We are told over and over again: “avoid touching your face”. We have known since the beginning of the pandemic that the so-called T-zone – formed by the eyes, nose and mouth – can become the perfect entry point for COVID-19 into our body, so why is it so hard for us to avoid it?

A person makes this gesture unconsciously and spontaneously between 10 and 35 times per hour. Robert West, a researcher at University College London (UCL) and lead author of the study “Applying principles of behaviour change to reduce SARS-CoV-2 transmission”, published in Behavioural Insights Team, argues that it is a cognitive bias which causes us to approach the solution to problems according to their proportionality. In other words, just as we would not kill flies with cannons, it is difficult for human beings to process that the solution to the biggest health crisis in a century is in our hands and to some extent involves stopping touching our noses. The study, also signed by Susan Michie, a researcher also at UCL, and Richard Amlôt, head of Behavioral Science at Public Health England, explains that in order to make changes in unconscious protective habits and behaviors, it is necessary for people to “understand what needs to be done, under what precise circumstances it needs to be done, how to do it and why it is important.”

“We cannot think it will be enough just to tell people about this; we need to go much further in training and supporting people to do these things effectively.” 

Robert West, UCL researcher


Changing unconscious habits is a challenge. It relies on bringing awareness to those actions that we perform without worrying about their consequences. But how can we  achieve it, if it is something we do without realizing it? Easy, by generating a direct and automatic response every time we perform that action. Of course, this is not something new, it is about the reward and punishment system that takes place in the brain of every human being and that health professionals have been investigating for decades. Fortunately for us, once again, portable technology is on our side.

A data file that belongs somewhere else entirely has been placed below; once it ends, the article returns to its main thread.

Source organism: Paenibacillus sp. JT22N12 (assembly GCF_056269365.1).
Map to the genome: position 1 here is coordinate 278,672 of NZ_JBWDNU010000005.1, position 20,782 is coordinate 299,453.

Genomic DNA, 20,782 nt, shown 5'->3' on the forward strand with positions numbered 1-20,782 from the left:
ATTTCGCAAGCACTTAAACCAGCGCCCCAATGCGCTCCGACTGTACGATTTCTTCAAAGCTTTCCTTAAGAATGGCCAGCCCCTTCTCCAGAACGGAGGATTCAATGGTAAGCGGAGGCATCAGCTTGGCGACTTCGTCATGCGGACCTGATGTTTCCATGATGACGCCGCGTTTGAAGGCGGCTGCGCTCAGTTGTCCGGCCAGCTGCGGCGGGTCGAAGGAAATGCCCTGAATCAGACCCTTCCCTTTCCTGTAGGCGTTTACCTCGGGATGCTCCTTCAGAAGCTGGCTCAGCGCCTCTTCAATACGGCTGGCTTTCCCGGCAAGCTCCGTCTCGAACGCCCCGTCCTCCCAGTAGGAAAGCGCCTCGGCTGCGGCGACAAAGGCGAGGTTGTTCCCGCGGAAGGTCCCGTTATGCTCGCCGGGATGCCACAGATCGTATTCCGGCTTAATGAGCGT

As a result of this pandemic, technology companies and entrepreneurs from all over the world have got down to work to find the perfect wearable to help us avoid making this small but significant gesture: touching our face. However, these models may be too expensive, cumbersome or inaccessible. We, and NASA itself, suggest you build it yourself.



NASA‘s Jet Propulsion Laboratory (JPL) has launched a small open source wearable device that, thanks to its simplicity, can be built by anyone who wants to. The wearable called PULSE has a motion detection system that will alert us through vibration when it detects that we are about to touch our face.

Building this device is very cheap and relatively simple, thanks to the instructions shared on GitHub, where they also add purchase links. To do this you need: an infrared sensor, a PNP transistor, a resistor, the on/off switch, a vibration motor, cables and protectors, a 3-volt battery and its support, and paint. For the case is as simple as printing it on a 3D printer. Likewise, the complete piece has a total size of five centimetres. For optimal performance, the device should be between 15 and 30 centimetres below the chin. The closer you bring your hand to the face area, the greater the vibratory response.